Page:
Participants are blogging about their experiences. Visit the blog at http://www.cnysnapchallenge.org or join the conversation on Twitter at #CNYsnapchallenge.
To conclude the week, through its Better Together initiative, Syracuse University and Hendricks Chapel will hold its annual Can It! donation day at the Carrier Dome at the SU men’s basketball game on Saturday, Feb. 15, at 3 p.m. to collect nonperishable food items and money for the Food Bank of Central and Northern New York.
Kathleen Stress, executive director of the Food Bank, says the face of hunger has changed in recent years, and now includes more families, seniors and veterans than in the past.
“Hunger affects us all; it is no longer the homeless man holding the sign on the corner that visits a soup kitchen,” she says. “These days the face of hunger includes a family where the adults are employed but cannot make ends meet, a child who sits next to your child in school and goes to bed hungry, and an elderly neighbor who skips meals to afford medication. In Central New York, the impact is being felt by many in our local communities.”
Preuninger says she easily spends $20-$30 per week on coffee, between brewing her own and picking a cup up at the coffee shop. “How many people today in the City of Syracuse alone could have used a cup of coffee this morning that they couldn’t afford? How many mothers, like me, after being up all night with their little one could have used a steaming cup of Sumatra to get them through a long day at work? I really could have used that coffee, and I’m sure they could have too. But I couldn’t afford it, so I went without.”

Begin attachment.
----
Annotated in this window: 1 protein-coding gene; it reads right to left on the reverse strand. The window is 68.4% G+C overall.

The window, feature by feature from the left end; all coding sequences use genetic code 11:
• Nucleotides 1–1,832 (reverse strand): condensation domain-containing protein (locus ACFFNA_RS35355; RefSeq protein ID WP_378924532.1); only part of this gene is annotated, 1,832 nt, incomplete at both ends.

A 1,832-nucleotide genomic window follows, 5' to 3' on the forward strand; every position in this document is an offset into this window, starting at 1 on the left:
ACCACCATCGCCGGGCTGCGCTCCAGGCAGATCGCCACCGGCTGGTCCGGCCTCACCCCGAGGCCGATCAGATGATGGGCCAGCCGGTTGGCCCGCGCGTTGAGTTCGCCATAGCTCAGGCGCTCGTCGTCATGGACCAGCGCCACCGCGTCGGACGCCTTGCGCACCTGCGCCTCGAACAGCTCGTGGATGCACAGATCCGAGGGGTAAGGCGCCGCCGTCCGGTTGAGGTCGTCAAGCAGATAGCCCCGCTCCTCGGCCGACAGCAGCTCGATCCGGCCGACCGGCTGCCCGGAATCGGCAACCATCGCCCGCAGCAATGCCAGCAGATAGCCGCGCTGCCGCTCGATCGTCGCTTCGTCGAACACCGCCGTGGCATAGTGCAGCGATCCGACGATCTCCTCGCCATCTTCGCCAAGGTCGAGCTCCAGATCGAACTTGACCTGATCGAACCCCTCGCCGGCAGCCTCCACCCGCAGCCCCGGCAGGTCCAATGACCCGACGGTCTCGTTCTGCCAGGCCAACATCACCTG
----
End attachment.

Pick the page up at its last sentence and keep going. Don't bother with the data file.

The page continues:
SNAP Challenge participant Alan Thornton, CEO of the Syracuse Rescue Mission, blogged that his whole family is taking the challenge, and a smaller budget has meant fewer options when planning healthy meals.
“The first thing I realized quickly was we have very little margin to work with. We knew buying a family pack of ground beef would get us through at least two dinner meals but the difference between buying 80/20 for $13 or 90/10 for $20 was $7, or over 10 percent of our budget, so we opted for the least healthier option. When buying a loaf of bread we did the same thing, opting for the larger, plain white loaf for $1 instead of the much smaller multi-grain for $2. These two situations are just examples how much more difficult it might be to choose healthier options just because of the cost,” he says.
“I recognize that my participating in the SNAP challenge is a small attempt to understand the harsh reality for many of our neighbors. I am experiencing a sliver of their struggle. The individuals who make it work on $4.20 of food, every day, are the real story,” says SNAP Challenge participant Mike Melara, executive director of Catholic Charities of Onondaga County.
See a news conference about the SNAP Challenge here: